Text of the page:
Experiential Learning Program Updates: Continuing to Create Impact
UW Law’s Experiential Learning Program provides meaningful opportunities throughout the year to make a difference in the lives of clients — and this year was no different.
Despite in-person limitations necessitated by the coronavirus pandemic, students, faculty and staff were able to pivot to a remote environment and continue to provide critical legal services. Explore some of their impacts.
Washington Innocence Project
On March 12, 2021, the Washington Supreme Court issued an order on behalf of Robert R. Williams, a Washington Innocence Project Clinic client. Williams is a 78-year-old Black veteran who is wheelchair-bound and largely immobilized on his right side after suffering a stroke in prison in 2010.
Led by UW Law Professor Emerita and Washington Innocence Project founder Jaqueline McMurtrie, the team argued Williams’ conditions of confinement violated the state constitution’s prohibition against cruel punishment, as well as the federal constitution’s prohibition against cruel and unusual punishment.
In this case of first impression, the court found that Article 1, Section 14 of the Washington State Constitution provides more protection than its federal counterpart and that Williams’ current conditions of confinement were cruel. The court ordered the Washington State Department of Corrections to immediately remedy the conditions, transfer him to home confinement or release him.
The Washington Innocence Project team began litigation in May 2020 in response to the coronavirus pandemic. All of the 2019-2020 clinic students contributed to drafting or editing the briefs. Students Dayton Campbell-Harris and Tierney Vial were the lead clinic students and continued their work as advanced clinic students this academic year. In addition to filing motions to supplement and supplemental briefing, the pair also argued the case in the Court of Appeals, Division III, in fall 2020. Kaylan Lovrovich and McMurtrie served as co-counsel.
When the Court of Appeals issued a 2-1 decision denying the petition, the team filed a motion for discretionary review by the Washington Supreme Court, which was granted in February 2021. They also asked for a special setting in March, which was granted. McMurtrie argued behalf of Mr. Williams on March 11, 2021.
The Washington Supreme Court issued its order the following day making clear that the Washington Constitution protected Mr. Williams against the conditions of confinement the state imposed upon him.
While all this was underway, COVID-19 continued to rage throughout the state’s prisons. Williams contracted and survived COVID-19, but his health continued to decline. As of this writing, the trial court has yet to issue its final decision regarding Williams’ confinement.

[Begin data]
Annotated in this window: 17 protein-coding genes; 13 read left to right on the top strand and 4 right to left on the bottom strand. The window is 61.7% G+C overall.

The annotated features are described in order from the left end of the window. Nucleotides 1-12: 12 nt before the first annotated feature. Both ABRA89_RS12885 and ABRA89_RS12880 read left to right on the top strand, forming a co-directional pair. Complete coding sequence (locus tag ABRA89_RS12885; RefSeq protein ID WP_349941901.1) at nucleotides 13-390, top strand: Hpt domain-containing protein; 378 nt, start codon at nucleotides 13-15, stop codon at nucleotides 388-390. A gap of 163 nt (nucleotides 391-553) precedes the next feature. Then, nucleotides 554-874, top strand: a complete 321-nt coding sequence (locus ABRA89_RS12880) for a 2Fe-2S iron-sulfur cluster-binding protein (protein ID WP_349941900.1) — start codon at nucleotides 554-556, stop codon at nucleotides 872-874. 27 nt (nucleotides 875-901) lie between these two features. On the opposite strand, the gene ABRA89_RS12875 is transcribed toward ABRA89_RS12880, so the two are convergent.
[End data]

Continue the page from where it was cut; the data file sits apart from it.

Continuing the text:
McMurtrie received the University Faculty Award in 2020 and presented in 2021.
Federal Tax Clinic
In 2020, UW Law’s Federal Tax Clinic worked a total of 271 cases, saving taxpayers $818,763 and procuring refunds of $125,728.
The Federal Tax Clinic helps low-income individuals throughout Western Washington resolve disputes with the Internal Revenue Service. The clinic offers this assistance as a public service and as a means of training law students in tax practice.
This past year, students worked on a total of 527 separate issues, which included assisting taxpayers in recovering their stimulus payments. In addition to students receiving credit and work-study, 72 volunteer attorneys, students, CPAs and interpreters worked on cases during the year.
Besides assisting taxpayers as clients, the clinic consulted with over 100 taxpayers and was also responsible for providing education and outreach to the community. The clinic remained open all year, which was in contrast to the prolonged shutdowns that occurred at the IRS .
John Clynch, managing director of the Federal Tax Clinic, will be stepping down in July 2020. Clynch became involved with the clinic as a student in 2005 when he returned to UW Law to get his Master in Tax Law.
In 2009, he became a staff attorney, and in 2012 he took over as the Federal Tax Clinic’s Managing Director. Clynch, a former public defender, will remain teaching at the law school in the areas of evidence and criminal law.
William H. Gates Public Service Law Program
Earlier this year, Rutgers Law School Professor Joanne Gottesman and co-counsel Haiyun Damon-Feng, assistant director UW Law's William H. Gates Public Service Law Program, Cardozo Law Clinical Teaching Fellow Mauricio Norona and Boston College Professor Reena Parikh secured a victory at the New Jersey Supreme Court in State v. Oscar Lopez-Carrera, State v. Juan C. Molchor and State v. Jose A. Rios.
The team authored an amicus brief on behalf of a national group of immigration law professors, and Gottesman argued the case on behalf of amici.
In the consolidated appeals, the court considered whether the Criminal Justice Reform Act (CJRA) empowers judges to detain defendants who are noncitizens to prevent immigration officials from removing them from the country before trial.
In an opinion authored by C.J. Rabner, the Court held that the CJRA does not authorize judges to detain defendants to thwart their possible removal by the U.S. Immigration and Customs Authority.
The Court had previously held that it was permissible for a state court judge to increase a defendant’s bail after ICE lodged an immigration detainer against the noncitizen defendant.